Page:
Here, Femail’s wine expert Helen McGinn shares an English wine list guaranteed to get your taste buds tingling and your guests talking for all the right reasons…



Nyetimber Classic Cuvee, £32.99, Majestic

One of the original English sparkling wine producers and still one of the best, Nyetimber make wine from their own vineyards across Sussex, Hampshire and Kent. 

This is their flagship wine, a non-vintage — or multi-vintage as they prefer to call it — blend of the three classic champagne grapes (Chardonnay, Pinot Noir and Pinot Meunier) including some older ‘reserve’ wines to add weight and flavour. It’s an absolute delight.

Nyetimber Classic Cuvee, £32.99, (left) and Hush Heath Estate Balfour Rose 1503 Rosé, £16 (right)


Hush Heath Estate Balfour Rose 1503 Rosé, £16 (normally £19), Morrisons

From a family owned estate in Kent, the Balfour-Lynn’s Hush Heath manor house was built in 1503, hence the name. 

And if there’s one thing this producer does better than most it’s rosé. This is their cheaper one (the vintage version is £40), but is really good, full of red apple fruit flavours, topped off with a whiff of freshly popped toast.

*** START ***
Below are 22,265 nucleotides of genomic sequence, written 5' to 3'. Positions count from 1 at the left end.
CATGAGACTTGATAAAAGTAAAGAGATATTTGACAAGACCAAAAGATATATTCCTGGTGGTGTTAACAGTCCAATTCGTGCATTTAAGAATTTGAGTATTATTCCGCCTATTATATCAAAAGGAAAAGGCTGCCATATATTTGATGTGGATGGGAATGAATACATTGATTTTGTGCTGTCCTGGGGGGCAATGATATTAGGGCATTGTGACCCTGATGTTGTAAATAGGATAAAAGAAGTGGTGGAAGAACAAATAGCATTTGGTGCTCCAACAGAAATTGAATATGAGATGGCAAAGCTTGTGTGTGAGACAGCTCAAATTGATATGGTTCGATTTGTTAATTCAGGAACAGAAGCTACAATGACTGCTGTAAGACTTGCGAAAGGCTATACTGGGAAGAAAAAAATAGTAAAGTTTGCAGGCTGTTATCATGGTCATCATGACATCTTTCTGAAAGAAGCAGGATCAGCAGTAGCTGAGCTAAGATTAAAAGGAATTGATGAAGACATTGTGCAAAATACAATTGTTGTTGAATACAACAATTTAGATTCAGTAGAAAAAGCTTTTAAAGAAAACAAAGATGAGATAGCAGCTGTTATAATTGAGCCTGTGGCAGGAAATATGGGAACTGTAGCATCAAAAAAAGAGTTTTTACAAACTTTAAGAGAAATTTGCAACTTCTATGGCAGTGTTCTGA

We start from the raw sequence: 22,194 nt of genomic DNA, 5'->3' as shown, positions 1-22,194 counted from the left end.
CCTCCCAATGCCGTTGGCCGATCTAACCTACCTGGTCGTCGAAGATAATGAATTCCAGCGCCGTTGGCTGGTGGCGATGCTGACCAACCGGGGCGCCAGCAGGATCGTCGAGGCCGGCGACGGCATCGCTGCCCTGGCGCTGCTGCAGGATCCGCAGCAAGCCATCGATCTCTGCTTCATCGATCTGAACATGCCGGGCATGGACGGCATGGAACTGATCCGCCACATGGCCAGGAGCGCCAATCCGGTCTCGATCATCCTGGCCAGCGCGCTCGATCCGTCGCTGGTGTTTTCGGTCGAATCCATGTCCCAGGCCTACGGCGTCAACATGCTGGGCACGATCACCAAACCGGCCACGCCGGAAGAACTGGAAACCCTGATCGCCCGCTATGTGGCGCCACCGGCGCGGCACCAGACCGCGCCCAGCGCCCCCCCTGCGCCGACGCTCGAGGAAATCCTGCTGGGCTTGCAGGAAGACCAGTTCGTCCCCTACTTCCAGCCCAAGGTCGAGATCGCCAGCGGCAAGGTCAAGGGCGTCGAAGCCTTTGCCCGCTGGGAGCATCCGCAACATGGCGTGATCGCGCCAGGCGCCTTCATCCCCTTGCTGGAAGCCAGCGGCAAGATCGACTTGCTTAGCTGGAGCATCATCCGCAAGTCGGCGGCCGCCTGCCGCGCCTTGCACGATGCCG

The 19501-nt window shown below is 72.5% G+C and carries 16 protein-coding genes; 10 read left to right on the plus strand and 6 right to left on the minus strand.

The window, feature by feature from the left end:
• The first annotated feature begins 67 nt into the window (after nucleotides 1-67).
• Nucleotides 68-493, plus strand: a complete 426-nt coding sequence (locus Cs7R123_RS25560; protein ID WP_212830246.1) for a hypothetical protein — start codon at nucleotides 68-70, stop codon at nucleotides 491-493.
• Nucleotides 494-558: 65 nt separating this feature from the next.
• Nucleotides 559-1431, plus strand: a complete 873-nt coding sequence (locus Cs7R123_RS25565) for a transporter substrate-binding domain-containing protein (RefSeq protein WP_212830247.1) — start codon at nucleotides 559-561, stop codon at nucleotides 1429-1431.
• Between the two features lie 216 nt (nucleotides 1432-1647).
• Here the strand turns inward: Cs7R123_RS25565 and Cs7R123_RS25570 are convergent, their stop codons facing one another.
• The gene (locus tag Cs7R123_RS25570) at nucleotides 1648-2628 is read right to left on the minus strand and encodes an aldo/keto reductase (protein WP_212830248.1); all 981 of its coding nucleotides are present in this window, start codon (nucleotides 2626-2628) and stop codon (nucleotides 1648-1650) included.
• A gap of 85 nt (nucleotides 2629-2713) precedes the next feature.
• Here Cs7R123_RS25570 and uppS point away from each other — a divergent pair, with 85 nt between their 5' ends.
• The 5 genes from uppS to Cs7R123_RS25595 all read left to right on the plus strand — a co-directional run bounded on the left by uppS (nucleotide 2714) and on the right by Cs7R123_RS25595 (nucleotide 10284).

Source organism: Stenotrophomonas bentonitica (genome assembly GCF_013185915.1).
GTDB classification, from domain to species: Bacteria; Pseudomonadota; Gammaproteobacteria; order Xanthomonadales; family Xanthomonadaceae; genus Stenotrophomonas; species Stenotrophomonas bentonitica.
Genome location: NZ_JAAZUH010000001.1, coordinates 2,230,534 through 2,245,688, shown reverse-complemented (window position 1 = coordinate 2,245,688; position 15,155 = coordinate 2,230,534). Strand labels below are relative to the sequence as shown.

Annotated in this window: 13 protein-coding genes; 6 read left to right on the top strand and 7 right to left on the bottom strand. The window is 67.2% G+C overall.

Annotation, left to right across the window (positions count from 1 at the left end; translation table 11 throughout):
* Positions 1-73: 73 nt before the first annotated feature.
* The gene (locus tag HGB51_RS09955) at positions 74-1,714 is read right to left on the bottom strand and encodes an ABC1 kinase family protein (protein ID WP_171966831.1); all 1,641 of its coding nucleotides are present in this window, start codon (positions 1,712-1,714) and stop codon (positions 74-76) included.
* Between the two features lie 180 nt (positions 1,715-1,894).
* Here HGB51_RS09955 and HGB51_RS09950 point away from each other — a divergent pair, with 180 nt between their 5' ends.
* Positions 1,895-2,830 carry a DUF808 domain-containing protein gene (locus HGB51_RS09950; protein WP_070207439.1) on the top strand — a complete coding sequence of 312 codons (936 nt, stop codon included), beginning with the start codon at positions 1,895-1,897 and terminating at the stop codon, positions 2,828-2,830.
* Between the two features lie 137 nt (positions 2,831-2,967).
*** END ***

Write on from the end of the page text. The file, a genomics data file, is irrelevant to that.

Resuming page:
Hattingley Classic Reserve Sparkling NV, £29, Tesco

This Hampshire-based winery has a heaving cabinet trophy thanks to multi-award winning winemaker Emma Rice. 

It is a modern classic made from a blend of champagne grapes, some of which are fermented in oak barrels to add greater flavour and texture. Rich and creamy, this tastes like baked apples with a toasted nutty topping. 

There’s just the right amount of lip-smacking freshness, but not so much it makes you pull faces.

Hattingley Classic Reserve Sparkling NV, £29, (left) and Albourne Estate Bacchus Frizzante, £14.95 (right)